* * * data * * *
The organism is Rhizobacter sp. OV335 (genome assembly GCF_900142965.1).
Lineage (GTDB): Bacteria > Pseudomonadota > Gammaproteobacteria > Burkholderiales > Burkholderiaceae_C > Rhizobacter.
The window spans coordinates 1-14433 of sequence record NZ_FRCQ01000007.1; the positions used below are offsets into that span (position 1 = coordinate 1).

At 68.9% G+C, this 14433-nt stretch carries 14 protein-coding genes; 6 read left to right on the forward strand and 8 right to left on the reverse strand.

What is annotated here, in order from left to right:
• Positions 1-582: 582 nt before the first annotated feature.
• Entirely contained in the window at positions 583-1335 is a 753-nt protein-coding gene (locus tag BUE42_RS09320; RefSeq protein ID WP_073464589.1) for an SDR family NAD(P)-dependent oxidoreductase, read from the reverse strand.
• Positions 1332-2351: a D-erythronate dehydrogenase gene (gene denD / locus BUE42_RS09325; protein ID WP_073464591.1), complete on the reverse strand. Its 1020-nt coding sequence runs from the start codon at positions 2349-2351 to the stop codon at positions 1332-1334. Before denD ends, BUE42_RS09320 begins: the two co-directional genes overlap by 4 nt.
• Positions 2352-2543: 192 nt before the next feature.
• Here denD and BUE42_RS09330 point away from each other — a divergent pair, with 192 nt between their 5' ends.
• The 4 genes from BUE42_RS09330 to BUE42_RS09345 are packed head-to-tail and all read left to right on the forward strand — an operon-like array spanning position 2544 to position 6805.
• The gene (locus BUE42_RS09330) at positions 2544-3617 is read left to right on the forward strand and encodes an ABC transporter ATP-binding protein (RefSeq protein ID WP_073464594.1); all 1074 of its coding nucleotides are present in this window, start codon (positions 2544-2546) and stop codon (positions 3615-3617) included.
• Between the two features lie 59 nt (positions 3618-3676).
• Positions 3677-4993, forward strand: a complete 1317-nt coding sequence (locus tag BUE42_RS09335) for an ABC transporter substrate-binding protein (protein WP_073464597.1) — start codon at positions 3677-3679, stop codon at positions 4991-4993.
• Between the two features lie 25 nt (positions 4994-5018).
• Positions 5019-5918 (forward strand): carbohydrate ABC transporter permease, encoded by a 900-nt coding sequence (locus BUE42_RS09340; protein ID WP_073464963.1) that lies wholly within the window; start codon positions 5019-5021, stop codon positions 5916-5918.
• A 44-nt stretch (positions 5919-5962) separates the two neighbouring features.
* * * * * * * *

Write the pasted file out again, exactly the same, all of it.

The organism is Rhizobacter sp. OV335 (genome assembly GCF_900142965.1).
Lineage (GTDB): Bacteria > Pseudomonadota > Gammaproteobacteria > Burkholderiales > Burkholderiaceae_C > Rhizobacter.
The window spans coordinates 1-14433 of sequence record NZ_FRCQ01000007.1; the positions used below are offsets into that span (position 1 = coordinate 1).

At 68.9% G+C, this 14433-nt stretch carries 14 protein-coding genes; 6 read left to right on the forward strand and 8 right to left on the reverse strand.

What is annotated here, in order from left to right:
• Positions 1-582: 582 nt before the first annotated feature.
• Entirely contained in the window at positions 583-1335 is a 753-nt protein-coding gene (locus tag BUE42_RS09320; RefSeq protein ID WP_073464589.1) for an SDR family NAD(P)-dependent oxidoreductase, read from the reverse strand.
• Positions 1332-2351: a D-erythronate dehydrogenase gene (gene denD / locus BUE42_RS09325; protein ID WP_073464591.1), complete on the reverse strand. Its 1020-nt coding sequence runs from the start codon at positions 2349-2351 to the stop codon at positions 1332-1334. Before denD ends, BUE42_RS09320 begins: the two co-directional genes overlap by 4 nt.
• Positions 2352-2543: 192 nt before the next feature.
• Here denD and BUE42_RS09330 point away from each other — a divergent pair, with 192 nt between their 5' ends.
• The 4 genes from BUE42_RS09330 to BUE42_RS09345 are packed head-to-tail and all read left to right on the forward strand — an operon-like array spanning position 2544 to position 6805.
• The gene (locus BUE42_RS09330) at positions 2544-3617 is read left to right on the forward strand and encodes an ABC transporter ATP-binding protein (RefSeq protein ID WP_073464594.1); all 1074 of its coding nucleotides are present in this window, start codon (positions 2544-2546) and stop codon (positions 3615-3617) included.
• Between the two features lie 59 nt (positions 3618-3676).
• Positions 3677-4993, forward strand: a complete 1317-nt coding sequence (locus tag BUE42_RS09335) for an ABC transporter substrate-binding protein (protein WP_073464597.1) — start codon at positions 3677-3679, stop codon at positions 4991-4993.
• Between the two features lie 25 nt (positions 4994-5018).
• Positions 5019-5918 (forward strand): carbohydrate ABC transporter permease, encoded by a 900-nt coding sequence (locus BUE42_RS09340; protein ID WP_073464963.1) that lies wholly within the window; start codon positions 5019-5021, stop codon positions 5916-5918.
• A 44-nt stretch (positions 5919-5962) separates the two neighbouring features.